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I have some code that works in VS2008 but not in G++ that works as:

struct IIterationFunctor
{
    virtual bool operator()( SStateInfo& rStateInfo ) = 0;
    virtual ~IIterationFunctor() { }
};

struct SNumItemsFunctor : public IIterationFunctor
{
    SNumItemsFunctor (uint8& nNumItems, uint8 nItemType )
        : m_nNumItems (nNumItems)
        , m_nItemType (nItemType)
    {
        m_nNumItems = 0;
    }

    virtual bool operator() ( SStateInfo& rStateInfo )
    {
        if( rStateInfo.sState.nItemType == m_nItemType )
        {
            ++m_nNumItems;
        }
        return true;
    }

    uint8& m_nNumItems;
    uint8 m_nItemType 
};

void IterateStateInfo( IIterationFunctor& functor )
{
    for (TStateInfoIterator itStateInfo = m_lstStateInfos.Begin(); 
        itStateInfo != m_lstStateInfos.End(); 
        itStateInfo++) 
    {
        SStateInfo* pStateInfo = *itStateInfo;

        // If a functor returns false don't continue processing
        if(!functor(*pStateInfo))
        {
            return;
        }
    }
}

void SomeFunction()
{
    uint8 nNumItems;
    IterateStateInfo(SNumItemsFunctor(nNumItems, 3));
}

As I mentioned above it works fine with VS2008, but doesn't compile with G++, it gives the error: error: no matching function for call to 'IterateStateInfo(SNumItemsFunctor)' note: candidates are: void IterateStateInfo(IIterationFunctor&)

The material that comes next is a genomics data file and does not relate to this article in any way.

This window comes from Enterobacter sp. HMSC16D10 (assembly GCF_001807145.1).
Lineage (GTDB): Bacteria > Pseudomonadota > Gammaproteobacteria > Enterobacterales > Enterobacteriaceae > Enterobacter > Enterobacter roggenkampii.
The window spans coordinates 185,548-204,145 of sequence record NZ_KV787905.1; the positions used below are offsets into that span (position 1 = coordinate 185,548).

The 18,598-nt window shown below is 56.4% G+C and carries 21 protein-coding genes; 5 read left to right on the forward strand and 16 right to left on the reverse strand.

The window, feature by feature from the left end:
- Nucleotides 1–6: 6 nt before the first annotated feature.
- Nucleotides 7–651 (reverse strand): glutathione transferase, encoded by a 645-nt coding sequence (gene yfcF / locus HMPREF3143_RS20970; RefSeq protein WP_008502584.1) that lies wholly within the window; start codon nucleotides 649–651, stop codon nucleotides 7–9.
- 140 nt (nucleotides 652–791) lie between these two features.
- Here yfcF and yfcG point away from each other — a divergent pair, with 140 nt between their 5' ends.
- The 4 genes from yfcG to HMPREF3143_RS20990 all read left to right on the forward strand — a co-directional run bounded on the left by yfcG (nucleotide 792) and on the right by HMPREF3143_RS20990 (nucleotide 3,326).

Obviously if I define a local variable it works as:

void SomeFunction()
{
    uint8 nNumItems;
    SNumItemsFunctor functor(nNumItems, 3));
    IterateStateInfo(functor);
}

But is there a way to do it in G++ (And I assume the C++ extension) without the local variable?

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1 Answer 1

up vote 5 down vote accepted

The problem is that void IterateStateInfo( IIterationFunctor& functor ) isn't allowed to accept an anonymous temporary to bind to the non-const reference parameter. g++ is right to disallow it and MSVC is wrong. You need to make that parameter a const reference and it should work.

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That was it. I even remember this coming up recently as well and realized my mistake then, not sure why I didn't associate the two together. Thanks! –  Doug-W Mar 25 '11 at 22:51
1  
@Doug-W: I answered a question about this exact issue. I recommend that you compile with /W4 (preferrably /W4 and /WX) so the compiler can catch these errors. –  In silico Mar 25 '11 at 22:53

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